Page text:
Actually, the writer of this article doesn't use the binary NVIDIA driver either. If you look at the machine specs, you will notice that the graphics card is a lot older and perhaps underpowered compared to the rest of the system. Besides, I am not a gamer, so I don't have much use for 3D acceleration and other such features and the "nv" driver in XFree86 is perfectly adequate for my needs.
That said, wouldn't you find it strange if the article pretended that binary-only applications for Linux don't exist? You might not want to use them, but there are many people who do, so it seemed rather logical to mention them, especially because of platform-specific issues. Besides, these applications give an interesting indication about the state of the AMD64 computing - for example NVIDIA makes 64-bit binary drivers, but others don't (a recent post on the Opera forums by an Opera representative seemingly rejected the platform althogether as not really interesting in terms of numbers). So just because you stubbornly refuse to install any non-free application on your system, I don't think you can reasonably expect others to do the same.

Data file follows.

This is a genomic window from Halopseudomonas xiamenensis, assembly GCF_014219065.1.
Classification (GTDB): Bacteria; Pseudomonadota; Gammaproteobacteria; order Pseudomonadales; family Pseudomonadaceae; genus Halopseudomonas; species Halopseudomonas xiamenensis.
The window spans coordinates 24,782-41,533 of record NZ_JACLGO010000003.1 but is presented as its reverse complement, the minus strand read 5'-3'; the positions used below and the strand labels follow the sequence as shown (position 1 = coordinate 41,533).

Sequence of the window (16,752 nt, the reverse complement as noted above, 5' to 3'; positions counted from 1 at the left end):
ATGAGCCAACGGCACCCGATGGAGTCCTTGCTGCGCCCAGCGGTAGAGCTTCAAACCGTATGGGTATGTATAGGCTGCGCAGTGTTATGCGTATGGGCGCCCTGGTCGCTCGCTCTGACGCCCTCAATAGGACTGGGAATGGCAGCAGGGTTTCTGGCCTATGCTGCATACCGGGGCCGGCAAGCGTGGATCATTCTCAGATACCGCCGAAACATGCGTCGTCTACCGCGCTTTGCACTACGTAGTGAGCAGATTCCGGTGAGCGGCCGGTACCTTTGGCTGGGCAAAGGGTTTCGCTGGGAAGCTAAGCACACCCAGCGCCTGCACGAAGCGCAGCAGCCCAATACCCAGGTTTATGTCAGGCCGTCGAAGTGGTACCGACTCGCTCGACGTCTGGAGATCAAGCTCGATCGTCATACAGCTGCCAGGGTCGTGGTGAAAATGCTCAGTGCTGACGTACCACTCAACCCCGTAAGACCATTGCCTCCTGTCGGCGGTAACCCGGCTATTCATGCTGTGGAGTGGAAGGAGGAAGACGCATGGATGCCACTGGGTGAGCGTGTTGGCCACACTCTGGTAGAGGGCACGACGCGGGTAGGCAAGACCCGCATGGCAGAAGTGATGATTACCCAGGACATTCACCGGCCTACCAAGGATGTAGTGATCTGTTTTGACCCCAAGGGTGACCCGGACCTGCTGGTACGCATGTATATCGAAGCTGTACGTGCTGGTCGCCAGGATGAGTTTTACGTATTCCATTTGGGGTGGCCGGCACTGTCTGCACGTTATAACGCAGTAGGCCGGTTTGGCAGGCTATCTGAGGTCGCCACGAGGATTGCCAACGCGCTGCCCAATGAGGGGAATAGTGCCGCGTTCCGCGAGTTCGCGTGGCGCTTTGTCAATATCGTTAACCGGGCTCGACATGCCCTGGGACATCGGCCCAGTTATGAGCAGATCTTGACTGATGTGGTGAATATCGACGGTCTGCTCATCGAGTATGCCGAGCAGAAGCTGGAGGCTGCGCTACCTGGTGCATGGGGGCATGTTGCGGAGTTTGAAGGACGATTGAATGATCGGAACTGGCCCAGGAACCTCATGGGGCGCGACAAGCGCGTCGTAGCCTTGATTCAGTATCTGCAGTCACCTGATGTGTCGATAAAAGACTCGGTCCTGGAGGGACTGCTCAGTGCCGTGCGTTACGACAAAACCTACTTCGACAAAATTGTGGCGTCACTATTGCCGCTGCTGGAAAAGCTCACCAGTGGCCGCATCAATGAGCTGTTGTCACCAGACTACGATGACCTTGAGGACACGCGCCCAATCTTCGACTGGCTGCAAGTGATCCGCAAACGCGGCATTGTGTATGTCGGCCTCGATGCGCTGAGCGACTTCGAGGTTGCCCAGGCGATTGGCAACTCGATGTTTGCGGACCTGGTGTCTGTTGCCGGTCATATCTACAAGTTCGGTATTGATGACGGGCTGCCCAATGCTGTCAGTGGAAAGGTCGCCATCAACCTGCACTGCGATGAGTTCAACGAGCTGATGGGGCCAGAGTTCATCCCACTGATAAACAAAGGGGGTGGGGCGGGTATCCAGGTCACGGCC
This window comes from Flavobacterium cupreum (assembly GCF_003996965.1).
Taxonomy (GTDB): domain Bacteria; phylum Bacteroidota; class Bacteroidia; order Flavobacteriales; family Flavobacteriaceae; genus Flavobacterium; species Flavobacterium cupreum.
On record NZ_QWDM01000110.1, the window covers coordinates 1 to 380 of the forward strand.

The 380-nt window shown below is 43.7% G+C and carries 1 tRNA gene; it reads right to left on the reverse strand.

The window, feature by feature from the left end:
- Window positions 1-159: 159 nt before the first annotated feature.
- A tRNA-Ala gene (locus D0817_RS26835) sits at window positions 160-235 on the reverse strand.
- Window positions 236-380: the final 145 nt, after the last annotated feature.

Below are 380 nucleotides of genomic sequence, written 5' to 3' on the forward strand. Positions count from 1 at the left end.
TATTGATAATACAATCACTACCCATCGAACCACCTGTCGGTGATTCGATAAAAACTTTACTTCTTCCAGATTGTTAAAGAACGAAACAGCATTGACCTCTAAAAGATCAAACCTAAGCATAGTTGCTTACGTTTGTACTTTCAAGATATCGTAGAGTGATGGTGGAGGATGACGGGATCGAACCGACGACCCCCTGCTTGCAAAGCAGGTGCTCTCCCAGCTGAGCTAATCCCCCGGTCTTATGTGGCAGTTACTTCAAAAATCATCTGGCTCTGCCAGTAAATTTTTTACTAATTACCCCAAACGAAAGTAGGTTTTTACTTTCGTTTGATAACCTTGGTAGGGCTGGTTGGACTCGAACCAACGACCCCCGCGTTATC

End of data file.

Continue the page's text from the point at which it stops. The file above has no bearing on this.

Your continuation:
While on this subject, let me pick your brain. Let's say I'd want to replace my existing graphics card with a different one that doesn't rely on binary drivers. Which card would you recommend? Thank you for your advice.
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